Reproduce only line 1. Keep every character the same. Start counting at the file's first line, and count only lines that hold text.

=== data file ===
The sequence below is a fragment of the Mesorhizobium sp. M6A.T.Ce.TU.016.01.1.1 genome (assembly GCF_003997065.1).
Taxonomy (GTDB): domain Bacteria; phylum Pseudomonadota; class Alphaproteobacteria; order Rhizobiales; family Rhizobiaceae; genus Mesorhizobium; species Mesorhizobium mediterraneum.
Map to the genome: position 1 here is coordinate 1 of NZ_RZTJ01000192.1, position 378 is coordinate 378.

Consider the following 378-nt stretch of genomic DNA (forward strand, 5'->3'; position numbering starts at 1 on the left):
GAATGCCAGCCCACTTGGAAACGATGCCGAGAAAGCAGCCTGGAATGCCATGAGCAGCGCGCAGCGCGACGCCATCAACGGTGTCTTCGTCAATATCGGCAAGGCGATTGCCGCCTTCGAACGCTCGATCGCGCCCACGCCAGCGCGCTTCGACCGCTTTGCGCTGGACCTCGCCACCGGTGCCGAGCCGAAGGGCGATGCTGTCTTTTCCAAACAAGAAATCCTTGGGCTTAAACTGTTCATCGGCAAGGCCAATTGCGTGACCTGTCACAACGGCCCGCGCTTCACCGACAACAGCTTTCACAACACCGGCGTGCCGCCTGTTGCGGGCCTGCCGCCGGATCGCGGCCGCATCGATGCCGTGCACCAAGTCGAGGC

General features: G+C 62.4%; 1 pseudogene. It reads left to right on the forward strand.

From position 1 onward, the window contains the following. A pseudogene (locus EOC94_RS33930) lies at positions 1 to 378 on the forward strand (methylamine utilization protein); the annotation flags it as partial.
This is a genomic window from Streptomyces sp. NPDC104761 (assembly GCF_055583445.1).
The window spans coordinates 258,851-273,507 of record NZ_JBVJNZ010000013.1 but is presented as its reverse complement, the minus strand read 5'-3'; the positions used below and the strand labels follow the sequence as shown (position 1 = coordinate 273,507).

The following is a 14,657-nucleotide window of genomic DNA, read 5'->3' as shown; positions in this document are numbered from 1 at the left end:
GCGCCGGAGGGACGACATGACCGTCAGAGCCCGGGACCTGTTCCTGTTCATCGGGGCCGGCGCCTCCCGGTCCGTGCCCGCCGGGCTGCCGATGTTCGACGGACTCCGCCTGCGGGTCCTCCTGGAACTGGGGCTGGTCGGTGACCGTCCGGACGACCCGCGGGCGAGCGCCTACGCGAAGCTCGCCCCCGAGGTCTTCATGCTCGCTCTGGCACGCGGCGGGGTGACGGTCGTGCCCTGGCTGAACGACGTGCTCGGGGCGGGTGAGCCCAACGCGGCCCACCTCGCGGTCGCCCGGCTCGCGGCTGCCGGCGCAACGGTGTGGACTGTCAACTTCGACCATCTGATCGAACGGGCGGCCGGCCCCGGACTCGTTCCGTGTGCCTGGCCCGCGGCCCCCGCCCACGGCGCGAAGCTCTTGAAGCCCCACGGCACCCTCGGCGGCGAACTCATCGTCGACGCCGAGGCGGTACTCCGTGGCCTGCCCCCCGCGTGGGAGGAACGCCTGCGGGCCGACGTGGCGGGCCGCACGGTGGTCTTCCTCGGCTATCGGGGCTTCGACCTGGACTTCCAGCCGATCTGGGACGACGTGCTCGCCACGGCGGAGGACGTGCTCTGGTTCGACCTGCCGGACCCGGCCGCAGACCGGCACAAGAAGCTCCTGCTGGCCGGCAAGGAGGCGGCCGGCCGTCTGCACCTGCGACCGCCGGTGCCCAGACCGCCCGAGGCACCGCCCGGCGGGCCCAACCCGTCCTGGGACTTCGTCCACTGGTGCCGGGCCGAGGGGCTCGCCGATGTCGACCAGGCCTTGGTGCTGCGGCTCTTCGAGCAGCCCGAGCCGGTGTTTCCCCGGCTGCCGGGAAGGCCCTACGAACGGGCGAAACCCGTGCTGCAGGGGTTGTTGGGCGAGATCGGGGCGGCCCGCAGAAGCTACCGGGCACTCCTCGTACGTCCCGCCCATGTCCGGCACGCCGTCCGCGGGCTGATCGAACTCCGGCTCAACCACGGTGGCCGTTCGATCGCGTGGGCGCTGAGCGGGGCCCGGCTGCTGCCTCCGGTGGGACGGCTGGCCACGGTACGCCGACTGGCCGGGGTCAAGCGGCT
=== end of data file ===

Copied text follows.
The sequence below is a fragment of the Mesorhizobium sp. M6A.T.Ce.TU.016.01.1.1 genome (assembly GCF_003997065.1).